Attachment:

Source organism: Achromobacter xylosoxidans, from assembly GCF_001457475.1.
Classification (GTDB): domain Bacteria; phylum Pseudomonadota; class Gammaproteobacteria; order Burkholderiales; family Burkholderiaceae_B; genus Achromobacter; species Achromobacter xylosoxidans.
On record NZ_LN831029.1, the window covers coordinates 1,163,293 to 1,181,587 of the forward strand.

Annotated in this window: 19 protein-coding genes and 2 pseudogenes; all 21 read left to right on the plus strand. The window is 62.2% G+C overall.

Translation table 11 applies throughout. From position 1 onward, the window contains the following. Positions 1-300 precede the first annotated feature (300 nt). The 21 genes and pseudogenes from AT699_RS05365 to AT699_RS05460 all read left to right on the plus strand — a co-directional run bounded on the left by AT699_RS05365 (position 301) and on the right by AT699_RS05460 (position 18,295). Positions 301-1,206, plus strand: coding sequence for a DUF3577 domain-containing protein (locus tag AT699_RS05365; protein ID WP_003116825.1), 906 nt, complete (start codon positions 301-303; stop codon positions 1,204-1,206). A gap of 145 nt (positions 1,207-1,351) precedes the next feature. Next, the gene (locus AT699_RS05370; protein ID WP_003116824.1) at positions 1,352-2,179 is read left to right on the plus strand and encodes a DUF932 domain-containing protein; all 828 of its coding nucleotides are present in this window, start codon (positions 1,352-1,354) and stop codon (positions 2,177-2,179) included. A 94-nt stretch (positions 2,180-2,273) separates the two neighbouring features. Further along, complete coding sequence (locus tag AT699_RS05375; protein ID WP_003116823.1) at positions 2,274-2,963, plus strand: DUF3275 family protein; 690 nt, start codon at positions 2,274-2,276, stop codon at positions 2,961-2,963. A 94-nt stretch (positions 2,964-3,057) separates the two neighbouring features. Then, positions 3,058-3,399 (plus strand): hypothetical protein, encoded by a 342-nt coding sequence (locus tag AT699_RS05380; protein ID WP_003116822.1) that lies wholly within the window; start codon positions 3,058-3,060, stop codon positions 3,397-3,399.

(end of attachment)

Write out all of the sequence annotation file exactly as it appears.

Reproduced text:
Source organism: Achromobacter xylosoxidans, from assembly GCF_001457475.1.
Classification (GTDB): domain Bacteria; phylum Pseudomonadota; class Gammaproteobacteria; order Burkholderiales; family Burkholderiaceae_B; genus Achromobacter; species Achromobacter xylosoxidans.
On record NZ_LN831029.1, the window covers coordinates 1,163,293 to 1,181,587 of the forward strand.

Annotated in this window: 19 protein-coding genes and 2 pseudogenes; all 21 read left to right on the plus strand. The window is 62.2% G+C overall.

Translation table 11 applies throughout. From position 1 onward, the window contains the following. Positions 1-300 precede the first annotated feature (300 nt). The 21 genes and pseudogenes from AT699_RS05365 to AT699_RS05460 all read left to right on the plus strand — a co-directional run bounded on the left by AT699_RS05365 (position 301) and on the right by AT699_RS05460 (position 18,295). Positions 301-1,206, plus strand: coding sequence for a DUF3577 domain-containing protein (locus tag AT699_RS05365; protein ID WP_003116825.1), 906 nt, complete (start codon positions 301-303; stop codon positions 1,204-1,206). A gap of 145 nt (positions 1,207-1,351) precedes the next feature. Next, the gene (locus AT699_RS05370; protein ID WP_003116824.1) at positions 1,352-2,179 is read left to right on the plus strand and encodes a DUF932 domain-containing protein; all 828 of its coding nucleotides are present in this window, start codon (positions 1,352-1,354) and stop codon (positions 2,177-2,179) included. A 94-nt stretch (positions 2,180-2,273) separates the two neighbouring features. Further along, complete coding sequence (locus tag AT699_RS05375; protein ID WP_003116823.1) at positions 2,274-2,963, plus strand: DUF3275 family protein; 690 nt, start codon at positions 2,274-2,276, stop codon at positions 2,961-2,963. A 94-nt stretch (positions 2,964-3,057) separates the two neighbouring features. Then, positions 3,058-3,399 (plus strand): hypothetical protein, encoded by a 342-nt coding sequence (locus tag AT699_RS05380; protein ID WP_003116822.1) that lies wholly within the window; start codon positions 3,058-3,060, stop codon positions 3,397-3,399.